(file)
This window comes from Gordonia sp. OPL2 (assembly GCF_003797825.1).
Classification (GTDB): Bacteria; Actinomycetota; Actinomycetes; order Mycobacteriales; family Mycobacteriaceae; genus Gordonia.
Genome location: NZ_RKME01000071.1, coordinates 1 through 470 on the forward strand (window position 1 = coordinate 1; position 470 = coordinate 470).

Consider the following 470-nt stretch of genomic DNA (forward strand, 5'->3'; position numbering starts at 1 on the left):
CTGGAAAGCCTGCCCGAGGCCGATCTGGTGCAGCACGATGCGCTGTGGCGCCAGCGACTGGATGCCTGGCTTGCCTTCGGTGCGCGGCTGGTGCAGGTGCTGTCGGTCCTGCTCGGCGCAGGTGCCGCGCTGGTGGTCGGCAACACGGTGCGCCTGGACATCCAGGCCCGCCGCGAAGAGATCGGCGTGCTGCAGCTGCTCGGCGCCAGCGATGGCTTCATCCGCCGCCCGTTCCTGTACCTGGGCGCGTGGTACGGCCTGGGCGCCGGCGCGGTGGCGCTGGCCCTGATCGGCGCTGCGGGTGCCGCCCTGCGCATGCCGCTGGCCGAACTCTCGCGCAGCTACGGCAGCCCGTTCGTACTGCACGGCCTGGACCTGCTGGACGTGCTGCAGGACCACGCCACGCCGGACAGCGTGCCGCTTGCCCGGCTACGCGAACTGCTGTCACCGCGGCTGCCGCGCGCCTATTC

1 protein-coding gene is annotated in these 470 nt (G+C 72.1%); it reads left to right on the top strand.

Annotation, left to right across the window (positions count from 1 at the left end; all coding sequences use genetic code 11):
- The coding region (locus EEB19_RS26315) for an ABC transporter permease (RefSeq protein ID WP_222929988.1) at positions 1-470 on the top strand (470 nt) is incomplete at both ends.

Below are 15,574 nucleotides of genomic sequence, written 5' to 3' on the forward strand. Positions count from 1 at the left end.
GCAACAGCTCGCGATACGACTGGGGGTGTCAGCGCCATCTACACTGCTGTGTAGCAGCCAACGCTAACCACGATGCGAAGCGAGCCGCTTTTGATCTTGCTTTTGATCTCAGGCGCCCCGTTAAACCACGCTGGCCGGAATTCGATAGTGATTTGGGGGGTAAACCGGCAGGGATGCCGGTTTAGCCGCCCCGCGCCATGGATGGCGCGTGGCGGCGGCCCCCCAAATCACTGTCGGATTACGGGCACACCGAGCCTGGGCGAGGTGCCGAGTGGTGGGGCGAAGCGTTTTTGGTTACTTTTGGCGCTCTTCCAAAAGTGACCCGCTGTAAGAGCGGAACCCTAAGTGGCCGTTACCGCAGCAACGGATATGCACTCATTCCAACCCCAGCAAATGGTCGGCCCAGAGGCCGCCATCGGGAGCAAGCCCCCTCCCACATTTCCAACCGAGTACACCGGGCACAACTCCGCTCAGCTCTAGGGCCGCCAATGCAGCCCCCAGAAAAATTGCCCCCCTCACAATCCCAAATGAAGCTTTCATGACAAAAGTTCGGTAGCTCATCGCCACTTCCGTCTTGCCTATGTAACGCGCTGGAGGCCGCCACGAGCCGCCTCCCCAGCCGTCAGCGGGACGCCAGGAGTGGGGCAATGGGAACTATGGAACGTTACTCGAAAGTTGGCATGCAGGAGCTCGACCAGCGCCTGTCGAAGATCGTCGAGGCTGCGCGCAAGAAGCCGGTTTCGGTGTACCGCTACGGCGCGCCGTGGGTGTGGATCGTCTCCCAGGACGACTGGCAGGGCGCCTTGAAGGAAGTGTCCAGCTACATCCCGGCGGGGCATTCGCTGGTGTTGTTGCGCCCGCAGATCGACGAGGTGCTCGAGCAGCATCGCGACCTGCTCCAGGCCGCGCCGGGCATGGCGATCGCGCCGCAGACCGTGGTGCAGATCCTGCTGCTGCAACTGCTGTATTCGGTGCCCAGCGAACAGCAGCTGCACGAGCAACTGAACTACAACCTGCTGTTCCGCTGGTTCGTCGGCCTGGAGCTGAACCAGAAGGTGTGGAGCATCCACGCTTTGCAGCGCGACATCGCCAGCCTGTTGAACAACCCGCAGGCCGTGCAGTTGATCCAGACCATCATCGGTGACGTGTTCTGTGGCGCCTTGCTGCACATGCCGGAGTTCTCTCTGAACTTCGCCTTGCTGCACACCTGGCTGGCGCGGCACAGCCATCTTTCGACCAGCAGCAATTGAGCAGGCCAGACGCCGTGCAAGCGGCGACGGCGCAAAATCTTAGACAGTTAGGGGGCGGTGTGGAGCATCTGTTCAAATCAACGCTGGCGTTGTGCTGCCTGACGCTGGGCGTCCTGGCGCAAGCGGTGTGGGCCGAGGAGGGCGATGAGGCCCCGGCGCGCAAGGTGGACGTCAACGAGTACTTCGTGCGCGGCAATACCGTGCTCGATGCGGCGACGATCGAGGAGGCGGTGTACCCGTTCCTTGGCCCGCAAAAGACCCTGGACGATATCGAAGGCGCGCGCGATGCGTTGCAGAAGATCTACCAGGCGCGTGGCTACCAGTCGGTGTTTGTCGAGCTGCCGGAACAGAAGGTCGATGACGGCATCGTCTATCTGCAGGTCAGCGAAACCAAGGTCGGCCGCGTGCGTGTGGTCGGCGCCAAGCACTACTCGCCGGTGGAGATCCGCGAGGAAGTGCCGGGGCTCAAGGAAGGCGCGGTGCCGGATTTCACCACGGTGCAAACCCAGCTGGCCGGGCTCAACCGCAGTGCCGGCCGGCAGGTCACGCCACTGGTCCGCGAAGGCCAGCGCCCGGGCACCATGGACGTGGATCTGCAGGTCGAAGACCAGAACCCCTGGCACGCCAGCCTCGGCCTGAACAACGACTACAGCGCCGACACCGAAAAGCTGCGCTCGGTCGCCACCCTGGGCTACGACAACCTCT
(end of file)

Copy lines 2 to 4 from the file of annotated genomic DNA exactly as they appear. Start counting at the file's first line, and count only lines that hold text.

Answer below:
Classification (GTDB): Bacteria; Actinomycetota; Actinomycetes; order Mycobacteriales; family Mycobacteriaceae; genus Gordonia.
Genome location: NZ_RKME01000071.1, coordinates 1 through 470 on the forward strand (window position 1 = coordinate 1; position 470 = coordinate 470).

Consider the following 470-nt stretch of genomic DNA (forward strand, 5'->3'; position numbering starts at 1 on the left):